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Observations following the joint statement on global privacy expectations of video teleconferencing companies

October 27, 2021

What we did

In July 2020, six data protection and privacy authorities from Australia, Canada, Gibraltar, Hong Kong SAR, China, Switzerland and the United Kingdom jointly signed an open letter to video teleconferencing (VTC) companies. The letter highlighted concerns about whether privacy safeguards were keeping pace with the rapid increase in use of VTC services during the global pandemic, and provided VTC companies with some guiding principles to address key privacy risks.

The joint signatories invited five of the biggest VTC companies to reply to the letter. Microsoft, Google, Cisco and Zoom responded, setting out how they take the principles into account in the design and development of their VTC services. Following a review of the responses, the joint signatories further engaged with these companies in a series of video calls, to better understand the steps they take to implement, monitor, and validate the privacy and security measures put in place.

The joint signatories also sent the open letter directly to Houseparty but did not receive a response. In December 2020, the joint signatories encouraged Houseparty to engage with them, including via a press release. To date, the group of joint signatories has not received contact from Houseparty. However, Houseparty has engaged directly with the UK Information Commissioner’s Office as part of enquiries separate to those of the joint signatories and provided detailed responses to these enquiries. The UK Information Commissioner’s Office recommended certain steps to Houseparty to improve compliance with the GDPR. However, in any event, in September of 2021, Houseparty announced that for business reasons it had already decided that it would cease offering its VTC service.

What we learned

Constructive engagement

This activity is an example of constructive engagement between the privacy regulatory community and the organisations we regulate.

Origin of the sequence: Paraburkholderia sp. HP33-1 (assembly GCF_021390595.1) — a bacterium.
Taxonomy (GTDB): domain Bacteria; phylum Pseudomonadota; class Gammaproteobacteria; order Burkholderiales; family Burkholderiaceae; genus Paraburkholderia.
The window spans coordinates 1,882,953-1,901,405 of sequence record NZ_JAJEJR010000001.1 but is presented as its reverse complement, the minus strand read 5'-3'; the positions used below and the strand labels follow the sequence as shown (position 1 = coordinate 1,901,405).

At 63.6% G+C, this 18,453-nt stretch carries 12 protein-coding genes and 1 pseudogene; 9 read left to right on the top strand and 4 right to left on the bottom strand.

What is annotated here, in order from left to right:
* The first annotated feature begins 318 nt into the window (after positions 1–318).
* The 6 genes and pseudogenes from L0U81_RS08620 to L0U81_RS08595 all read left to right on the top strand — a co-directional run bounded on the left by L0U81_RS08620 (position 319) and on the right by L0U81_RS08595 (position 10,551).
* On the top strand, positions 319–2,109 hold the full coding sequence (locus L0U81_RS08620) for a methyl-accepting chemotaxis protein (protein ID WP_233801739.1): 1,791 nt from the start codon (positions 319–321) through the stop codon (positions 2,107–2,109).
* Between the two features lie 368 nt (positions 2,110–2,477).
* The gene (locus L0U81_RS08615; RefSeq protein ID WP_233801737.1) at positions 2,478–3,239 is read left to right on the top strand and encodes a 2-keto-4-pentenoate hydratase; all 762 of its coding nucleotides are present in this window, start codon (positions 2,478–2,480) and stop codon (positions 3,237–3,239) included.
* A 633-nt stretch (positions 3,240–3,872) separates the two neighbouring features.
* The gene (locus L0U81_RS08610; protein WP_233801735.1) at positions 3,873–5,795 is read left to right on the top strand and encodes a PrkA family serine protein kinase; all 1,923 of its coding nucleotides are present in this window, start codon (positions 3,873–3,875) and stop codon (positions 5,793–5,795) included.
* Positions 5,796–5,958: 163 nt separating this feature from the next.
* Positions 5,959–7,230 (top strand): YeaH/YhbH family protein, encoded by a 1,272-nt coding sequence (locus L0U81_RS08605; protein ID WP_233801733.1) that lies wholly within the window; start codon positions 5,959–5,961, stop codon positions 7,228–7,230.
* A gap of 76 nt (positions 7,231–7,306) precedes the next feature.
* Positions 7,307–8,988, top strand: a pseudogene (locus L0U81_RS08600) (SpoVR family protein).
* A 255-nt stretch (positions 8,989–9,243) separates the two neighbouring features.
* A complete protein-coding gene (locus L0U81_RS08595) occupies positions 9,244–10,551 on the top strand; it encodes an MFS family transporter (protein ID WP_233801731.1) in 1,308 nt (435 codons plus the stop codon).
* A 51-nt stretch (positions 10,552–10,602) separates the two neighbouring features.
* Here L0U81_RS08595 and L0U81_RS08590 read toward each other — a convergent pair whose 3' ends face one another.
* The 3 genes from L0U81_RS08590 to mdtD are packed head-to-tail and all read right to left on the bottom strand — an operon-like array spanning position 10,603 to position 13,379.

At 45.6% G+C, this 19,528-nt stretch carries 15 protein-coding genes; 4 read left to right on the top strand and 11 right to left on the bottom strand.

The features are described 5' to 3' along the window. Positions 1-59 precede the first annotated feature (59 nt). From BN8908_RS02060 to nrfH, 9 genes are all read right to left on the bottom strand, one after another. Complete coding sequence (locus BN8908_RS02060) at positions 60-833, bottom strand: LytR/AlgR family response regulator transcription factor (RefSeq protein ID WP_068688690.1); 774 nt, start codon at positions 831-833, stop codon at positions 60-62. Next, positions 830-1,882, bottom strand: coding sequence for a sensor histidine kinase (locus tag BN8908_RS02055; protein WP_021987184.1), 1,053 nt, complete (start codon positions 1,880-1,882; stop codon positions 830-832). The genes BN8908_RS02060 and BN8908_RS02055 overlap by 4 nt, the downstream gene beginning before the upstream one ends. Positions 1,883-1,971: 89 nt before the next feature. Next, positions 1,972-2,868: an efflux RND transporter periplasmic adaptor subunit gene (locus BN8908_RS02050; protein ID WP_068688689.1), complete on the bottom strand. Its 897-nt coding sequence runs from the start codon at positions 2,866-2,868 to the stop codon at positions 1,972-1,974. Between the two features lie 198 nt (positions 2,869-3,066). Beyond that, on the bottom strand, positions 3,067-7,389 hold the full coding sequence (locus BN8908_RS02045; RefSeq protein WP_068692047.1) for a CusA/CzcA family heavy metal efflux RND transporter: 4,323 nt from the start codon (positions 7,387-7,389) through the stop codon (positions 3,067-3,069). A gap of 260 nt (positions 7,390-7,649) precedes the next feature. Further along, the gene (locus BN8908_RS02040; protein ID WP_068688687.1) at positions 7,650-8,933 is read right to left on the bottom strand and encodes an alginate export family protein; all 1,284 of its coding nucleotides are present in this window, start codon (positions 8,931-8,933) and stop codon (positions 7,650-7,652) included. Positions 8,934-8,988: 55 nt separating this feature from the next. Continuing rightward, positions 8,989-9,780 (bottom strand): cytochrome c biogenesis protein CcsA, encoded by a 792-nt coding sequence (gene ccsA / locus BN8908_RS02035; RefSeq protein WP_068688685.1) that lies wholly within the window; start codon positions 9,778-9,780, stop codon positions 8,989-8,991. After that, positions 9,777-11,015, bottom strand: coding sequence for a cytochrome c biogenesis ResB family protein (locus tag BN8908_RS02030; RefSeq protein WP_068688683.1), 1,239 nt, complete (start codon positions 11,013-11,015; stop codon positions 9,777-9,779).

It has allowed the joint signatories to engage, in a coordinated manner and with a uniform voice, with some of the largest and fastest growing technology companies, whose services are used worldwide. It has also given those companies the opportunity to explain their approach to data protection and privacy through direct and practical interaction with a subset of the global privacy regulatory community representing citizens from jurisdictions across four continents.

The dialogue between VTC companies and data protection authorities has proven effective, efficient and mutually beneficial. Moving forward, the joint signatories highlight this model of engagement as valuable and replicable in circumstances where emerging issues would benefit from open dialogue to help set out regulatory expectations, clarify understanding, identify good practice, and foster public trust in innovative technologies.

Good practice

The joint signatories set out five principles in the open letter to help VTC companies identify and address some of the key privacy risks of their services.

In their responses and subsequent engagement with the joint signatories, Microsoft, Google, Cisco and Zoom highlighted, and in some cases demonstrated, measures, processes and safeguards they implement that take account of the principles and mitigate privacy risks.

The joint signatories recognised several areas of good practice in the approaches explained to our Offices by these companies. Some examples are summarised below under each of the five principles set out in our open letter. We do so to proactively and publicly communicate certain areas of good practice, and to recommend adoption of these measures, and others, across the broader VTC industry.

It is noted that such good practices will only be effective if faithfully implemented and observed. In addition, the areas of good practice set out below relate solely to what was reported to the joint signatories as part of this engagement exercise, noting that the joint signatories did not formally investigate the VTC platforms. They are without prejudice to any enquiries or investigations that each individual joint signatory may have undertaken separate to this joint engagement activity. They also do not reflect the privacy practices of Houseparty who did not take part in the engagement activity with the joint signatories.

Additionally, while Microsoft, Google, Cisco and Zoom described some features relating to the use of their VTC platforms in specific contexts, like for telehealth or distance education purposes, we did not examine nor discuss these aspects in detail. Therefore, our comments and observations relate to general public use of VTC platforms and do not generally address their use for the sharing of sensitive information.

1. Security